Suffering-focused ethics

Virtually all ethical positions consider it morally important to reduce negative experiences like suffering. These positions differ in the relative weight they give to reducing negative experiences compared to increasing positive experiences. Suffering-focused ethical positions prioritize reducing the negative over increasing the positive.1

Because nonhuman animals experience suffering, according to suffering-focused positions animals should be morally considered. Moreover, changing the current situation of animals is a top priority because of how greatly they suffer. According to these theories, preventing or alleviating their suffering should take priority over providing greater enjoyment to humans.

Different types of suffering-focused ethics

There are various positions of this type. According to negative hedonism, only negative experiences matter and not positive ones. According to other positions, positive experiences do matter, but what is positive is not pleasure. In one such position, called tranquilism, what is positive is the neutrality resulting from the absence of suffering. According to another position called antifrustrationism, what is positive is avoiding having unsatisfied desires or preferences; although it is not positive to fulfill a desire, it is positive to not have it frustrated.

Suffering-focused ethics is compatible with multiple ethical theories. According to deontological suffering-focused ethics, we should follow certain moral rules that prohibit causing suffering, or that mandate reducing suffering when possible. Suffering-focused character ethics can focus on caring for those who suffer, or perhaps promote compassion and solidarity with those who suffer. There are also various suffering-focused consequentialist positions. These are collectively called “negative consequentialism.” All these positions accept that reducing suffering of a certain intensity and duration is more important than increasing happiness of an equivalent intensity and duration.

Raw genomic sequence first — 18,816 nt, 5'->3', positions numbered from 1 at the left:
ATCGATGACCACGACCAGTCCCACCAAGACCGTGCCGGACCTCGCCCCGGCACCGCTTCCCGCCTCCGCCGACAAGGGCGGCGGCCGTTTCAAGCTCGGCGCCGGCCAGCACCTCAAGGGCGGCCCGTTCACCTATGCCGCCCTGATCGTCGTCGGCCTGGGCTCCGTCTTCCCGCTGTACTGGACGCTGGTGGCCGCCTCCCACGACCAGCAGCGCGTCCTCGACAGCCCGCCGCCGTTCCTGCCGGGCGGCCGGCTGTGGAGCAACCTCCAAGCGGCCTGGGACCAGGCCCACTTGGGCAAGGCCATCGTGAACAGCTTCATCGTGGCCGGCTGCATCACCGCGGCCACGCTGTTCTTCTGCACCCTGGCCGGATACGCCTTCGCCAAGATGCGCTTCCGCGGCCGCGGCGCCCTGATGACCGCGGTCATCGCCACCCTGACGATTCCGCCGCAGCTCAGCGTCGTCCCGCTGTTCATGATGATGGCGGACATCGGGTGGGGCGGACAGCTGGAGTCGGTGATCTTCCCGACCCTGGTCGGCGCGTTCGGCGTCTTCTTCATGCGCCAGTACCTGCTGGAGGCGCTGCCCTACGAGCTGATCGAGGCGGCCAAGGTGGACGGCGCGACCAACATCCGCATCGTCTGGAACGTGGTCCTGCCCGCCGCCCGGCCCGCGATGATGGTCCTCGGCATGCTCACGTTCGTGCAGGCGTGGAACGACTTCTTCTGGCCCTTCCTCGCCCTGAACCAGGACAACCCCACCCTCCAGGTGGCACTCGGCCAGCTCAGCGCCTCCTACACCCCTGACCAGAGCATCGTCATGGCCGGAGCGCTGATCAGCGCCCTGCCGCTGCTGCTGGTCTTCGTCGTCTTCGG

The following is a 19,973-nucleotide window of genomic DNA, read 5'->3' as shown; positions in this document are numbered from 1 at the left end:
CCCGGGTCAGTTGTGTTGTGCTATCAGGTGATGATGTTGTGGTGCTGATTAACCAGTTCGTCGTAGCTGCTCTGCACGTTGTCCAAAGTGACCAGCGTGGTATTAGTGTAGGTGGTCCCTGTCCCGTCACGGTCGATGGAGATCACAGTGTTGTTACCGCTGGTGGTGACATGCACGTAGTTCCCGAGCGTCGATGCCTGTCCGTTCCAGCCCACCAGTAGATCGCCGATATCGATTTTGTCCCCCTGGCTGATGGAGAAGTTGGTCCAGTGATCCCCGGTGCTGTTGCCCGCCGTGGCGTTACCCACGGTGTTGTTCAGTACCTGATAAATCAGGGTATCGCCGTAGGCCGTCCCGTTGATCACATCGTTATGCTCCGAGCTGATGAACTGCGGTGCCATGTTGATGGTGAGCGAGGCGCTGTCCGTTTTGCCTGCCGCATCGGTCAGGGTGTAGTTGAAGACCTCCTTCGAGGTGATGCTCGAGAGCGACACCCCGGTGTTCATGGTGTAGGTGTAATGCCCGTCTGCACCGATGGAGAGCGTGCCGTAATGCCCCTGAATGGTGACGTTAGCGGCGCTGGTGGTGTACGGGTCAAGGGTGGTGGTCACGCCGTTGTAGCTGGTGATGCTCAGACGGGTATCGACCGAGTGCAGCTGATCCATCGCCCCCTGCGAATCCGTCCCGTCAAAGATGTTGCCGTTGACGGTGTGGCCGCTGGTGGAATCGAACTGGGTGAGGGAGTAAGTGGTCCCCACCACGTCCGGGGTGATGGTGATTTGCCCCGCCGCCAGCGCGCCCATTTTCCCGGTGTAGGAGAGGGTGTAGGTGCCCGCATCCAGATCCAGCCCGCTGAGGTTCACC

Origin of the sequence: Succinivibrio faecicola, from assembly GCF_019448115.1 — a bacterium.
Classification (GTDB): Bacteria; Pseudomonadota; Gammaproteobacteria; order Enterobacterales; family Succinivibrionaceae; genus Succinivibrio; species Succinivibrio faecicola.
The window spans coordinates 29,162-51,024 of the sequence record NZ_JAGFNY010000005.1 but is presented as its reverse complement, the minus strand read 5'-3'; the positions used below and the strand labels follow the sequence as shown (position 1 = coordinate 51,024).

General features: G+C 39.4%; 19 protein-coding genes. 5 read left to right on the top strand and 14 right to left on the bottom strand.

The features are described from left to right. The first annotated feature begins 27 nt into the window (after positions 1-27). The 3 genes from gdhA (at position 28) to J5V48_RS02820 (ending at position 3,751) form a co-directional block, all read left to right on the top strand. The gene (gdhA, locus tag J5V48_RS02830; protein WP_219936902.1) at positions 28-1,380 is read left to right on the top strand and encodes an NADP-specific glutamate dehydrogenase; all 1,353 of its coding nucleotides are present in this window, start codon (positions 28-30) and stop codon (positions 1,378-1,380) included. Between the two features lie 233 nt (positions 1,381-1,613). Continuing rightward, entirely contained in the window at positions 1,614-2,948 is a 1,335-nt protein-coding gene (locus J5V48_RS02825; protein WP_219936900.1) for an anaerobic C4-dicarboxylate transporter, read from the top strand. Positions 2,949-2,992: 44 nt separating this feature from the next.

Why suffering-focused ethics prioritize the interests of nonhuman animals

Suffering-focused ethics, by definition, will give moral consideration to all beings that can suffer. This includes all sentient animals, because every sentient being has this capacity. Not only that: in principle, the interests of nonhuman animals will get the same consideration as the interests of human beings. This is because for these positions suffering is suffering, regardless of who experiences it.

We can see that there are enormous amounts of suffering in the lives of nonhuman animals. This is clear in the case of those who are used for the production of animal goods and services, especially those kept on the vast majority of today’s farms.2 Likewise, many animals in the wild die before reaching maturity, often in painful ways, and those who reach adulthood often suffer greatly as well.3

Suffering-focused ethics view increasing the enjoyment of human beings as of secondary, if not trivial, importance. Therefore, these ethics promote that human beings avoid harming nonhuman animals and that they help animals when they can. This is considered a priority, and more important than furthering human ends that do not result in the reduction of equivalent suffering.

Defenses of the idea that suffering matters more than enjoyment

Those who defend positions of this type give the following arguments.

The importance of reducing suffering versus increasing happiness

Imagine a situation of extreme suffering, such as being tortured. Now imagine being able to move from such a situation to one of moderate suffering. Most people consider this to be a very positive change. Suppose now that we were in a situation where we were experiencing moderate pleasure. To move from this to a situation of extreme pleasure isn’t normally considered as positive as the former. Conversely, turning very mild suffering into excruciating suffering is considered a very big negative difference, and this is typically considered worse than going from extreme to moderate enjoyment. If we accept this, then we conclude that suffering has greater weight than enjoyment.

The priority of the suffering of others

Suffering takes precedence over happiness, especially when the suffering is experienced by one individual and the happiness is experienced by another. In our personal case, we might accept suffering in exchange for receiving great pleasure afterwards. However, this is not equivalent to believing that, in general, happiness can compensate for the existence of suffering when different individuals are experiencing them. In other words, many people are opposed to causing innocent individuals suffering for which those individuals will not receive any compensation in exchange for the enjoyment of other individuals. This implies that, if we do not accept a speciesist position (discriminating against nonhuman animals), harming animals for the benefit of humans is problematic.

The preponderance of extreme suffering